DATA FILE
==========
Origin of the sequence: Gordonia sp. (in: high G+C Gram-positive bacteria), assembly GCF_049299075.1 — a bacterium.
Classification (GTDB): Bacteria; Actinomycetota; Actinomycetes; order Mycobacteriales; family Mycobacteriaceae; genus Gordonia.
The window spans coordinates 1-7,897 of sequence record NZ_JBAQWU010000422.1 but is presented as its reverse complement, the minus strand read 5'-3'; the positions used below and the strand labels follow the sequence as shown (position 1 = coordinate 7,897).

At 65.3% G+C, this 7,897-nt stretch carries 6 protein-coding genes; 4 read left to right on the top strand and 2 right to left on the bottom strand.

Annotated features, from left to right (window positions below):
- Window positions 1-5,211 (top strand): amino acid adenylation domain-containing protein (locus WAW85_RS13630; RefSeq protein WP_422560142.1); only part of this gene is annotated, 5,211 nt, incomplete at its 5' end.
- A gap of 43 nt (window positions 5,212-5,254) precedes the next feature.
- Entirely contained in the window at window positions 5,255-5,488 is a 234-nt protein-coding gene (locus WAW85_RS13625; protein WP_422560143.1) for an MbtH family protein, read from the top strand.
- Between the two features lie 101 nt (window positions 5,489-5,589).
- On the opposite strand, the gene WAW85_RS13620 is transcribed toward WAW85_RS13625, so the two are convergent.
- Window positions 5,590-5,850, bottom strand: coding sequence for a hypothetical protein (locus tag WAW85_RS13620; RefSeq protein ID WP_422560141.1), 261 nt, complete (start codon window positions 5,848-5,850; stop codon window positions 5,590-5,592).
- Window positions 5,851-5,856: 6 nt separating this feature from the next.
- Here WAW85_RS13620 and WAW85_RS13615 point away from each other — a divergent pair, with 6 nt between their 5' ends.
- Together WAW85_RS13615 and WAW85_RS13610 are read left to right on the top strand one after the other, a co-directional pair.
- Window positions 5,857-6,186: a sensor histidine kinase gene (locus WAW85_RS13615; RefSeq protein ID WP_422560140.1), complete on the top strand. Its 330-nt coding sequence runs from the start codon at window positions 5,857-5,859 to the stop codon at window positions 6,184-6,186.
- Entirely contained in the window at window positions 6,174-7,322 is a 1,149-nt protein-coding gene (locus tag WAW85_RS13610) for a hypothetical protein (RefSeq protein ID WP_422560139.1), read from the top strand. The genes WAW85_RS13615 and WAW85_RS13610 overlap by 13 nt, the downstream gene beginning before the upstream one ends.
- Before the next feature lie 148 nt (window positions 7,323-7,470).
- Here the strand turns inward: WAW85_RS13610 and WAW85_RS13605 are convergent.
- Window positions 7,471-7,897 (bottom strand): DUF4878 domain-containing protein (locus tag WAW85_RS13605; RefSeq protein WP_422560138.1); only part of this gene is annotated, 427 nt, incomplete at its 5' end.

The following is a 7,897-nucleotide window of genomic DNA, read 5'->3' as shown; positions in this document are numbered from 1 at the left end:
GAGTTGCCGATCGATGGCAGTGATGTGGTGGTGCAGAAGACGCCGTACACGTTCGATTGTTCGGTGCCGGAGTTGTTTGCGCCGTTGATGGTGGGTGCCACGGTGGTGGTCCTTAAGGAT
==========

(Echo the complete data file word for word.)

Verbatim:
Origin of the sequence: Gordonia sp. (in: high G+C Gram-positive bacteria), assembly GCF_049299075.1 — a bacterium.
Classification (GTDB): Bacteria; Actinomycetota; Actinomycetes; order Mycobacteriales; family Mycobacteriaceae; genus Gordonia.
The window spans coordinates 1-7,897 of sequence record NZ_JBAQWU010000422.1 but is presented as its reverse complement, the minus strand read 5'-3'; the positions used below and the strand labels follow the sequence as shown (position 1 = coordinate 7,897).

At 65.3% G+C, this 7,897-nt stretch carries 6 protein-coding genes; 4 read left to right on the top strand and 2 right to left on the bottom strand.

Annotated features, from left to right (window positions below):
- Window positions 1-5,211 (top strand): amino acid adenylation domain-containing protein (locus WAW85_RS13630; RefSeq protein WP_422560142.1); only part of this gene is annotated, 5,211 nt, incomplete at its 5' end.
- A gap of 43 nt (window positions 5,212-5,254) precedes the next feature.
- Entirely contained in the window at window positions 5,255-5,488 is a 234-nt protein-coding gene (locus WAW85_RS13625; protein WP_422560143.1) for an MbtH family protein, read from the top strand.
- Between the two features lie 101 nt (window positions 5,489-5,589).
- On the opposite strand, the gene WAW85_RS13620 is transcribed toward WAW85_RS13625, so the two are convergent.
- Window positions 5,590-5,850, bottom strand: coding sequence for a hypothetical protein (locus tag WAW85_RS13620; RefSeq protein ID WP_422560141.1), 261 nt, complete (start codon window positions 5,848-5,850; stop codon window positions 5,590-5,592).
- Window positions 5,851-5,856: 6 nt separating this feature from the next.
- Here WAW85_RS13620 and WAW85_RS13615 point away from each other — a divergent pair, with 6 nt between their 5' ends.
- Together WAW85_RS13615 and WAW85_RS13610 are read left to right on the top strand one after the other, a co-directional pair.
- Window positions 5,857-6,186: a sensor histidine kinase gene (locus WAW85_RS13615; RefSeq protein ID WP_422560140.1), complete on the top strand. Its 330-nt coding sequence runs from the start codon at window positions 5,857-5,859 to the stop codon at window positions 6,184-6,186.
- Entirely contained in the window at window positions 6,174-7,322 is a 1,149-nt protein-coding gene (locus tag WAW85_RS13610) for a hypothetical protein (RefSeq protein ID WP_422560139.1), read from the top strand. The genes WAW85_RS13615 and WAW85_RS13610 overlap by 13 nt, the downstream gene beginning before the upstream one ends.
- Before the next feature lie 148 nt (window positions 7,323-7,470).
- Here the strand turns inward: WAW85_RS13610 and WAW85_RS13605 are convergent.
- Window positions 7,471-7,897 (bottom strand): DUF4878 domain-containing protein (locus tag WAW85_RS13605; RefSeq protein WP_422560138.1); only part of this gene is annotated, 427 nt, incomplete at its 5' end.

The following is a 7,897-nucleotide window of genomic DNA, read 5'->3' as shown; positions in this document are numbered from 1 at the left end:
GAGTTGCCGATCGATGGCAGTGATGTGGTGGTGCAGAAGACGCCGTACACGTTCGATTGTTCGGTGCCGGAGTTGTTTGCGCCGTTGATGGTGGGTGCCACGGTGGTGGTCCTTAAGGAT